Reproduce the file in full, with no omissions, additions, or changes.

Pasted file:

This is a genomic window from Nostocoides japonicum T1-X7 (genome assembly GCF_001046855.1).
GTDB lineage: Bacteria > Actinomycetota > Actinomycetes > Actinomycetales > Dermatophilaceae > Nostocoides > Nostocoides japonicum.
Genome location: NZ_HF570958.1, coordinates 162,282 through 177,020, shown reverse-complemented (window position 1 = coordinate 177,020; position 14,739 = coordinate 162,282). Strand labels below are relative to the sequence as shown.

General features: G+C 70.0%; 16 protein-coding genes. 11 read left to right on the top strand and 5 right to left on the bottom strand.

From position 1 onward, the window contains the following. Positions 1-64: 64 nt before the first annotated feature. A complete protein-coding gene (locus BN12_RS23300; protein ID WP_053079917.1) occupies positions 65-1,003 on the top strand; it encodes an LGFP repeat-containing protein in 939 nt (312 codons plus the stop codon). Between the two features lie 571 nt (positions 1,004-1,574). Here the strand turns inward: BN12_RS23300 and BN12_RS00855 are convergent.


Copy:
This is a genomic window from Nostocoides japonicum T1-X7 (genome assembly GCF_001046855.1).
GTDB lineage: Bacteria > Actinomycetota > Actinomycetes > Actinomycetales > Dermatophilaceae > Nostocoides > Nostocoides japonicum.
Genome location: NZ_HF570958.1, coordinates 162,282 through 177,020, shown reverse-complemented (window position 1 = coordinate 177,020; position 14,739 = coordinate 162,282). Strand labels below are relative to the sequence as shown.

General features: G+C 70.0%; 16 protein-coding genes. 11 read left to right on the top strand and 5 right to left on the bottom strand.

From position 1 onward, the window contains the following. Positions 1-64: 64 nt before the first annotated feature. A complete protein-coding gene (locus BN12_RS23300; protein ID WP_053079917.1) occupies positions 65-1,003 on the top strand; it encodes an LGFP repeat-containing protein in 939 nt (312 codons plus the stop codon). Between the two features lie 571 nt (positions 1,004-1,574). Here the strand turns inward: BN12_RS23300 and BN12_RS00855 are convergent.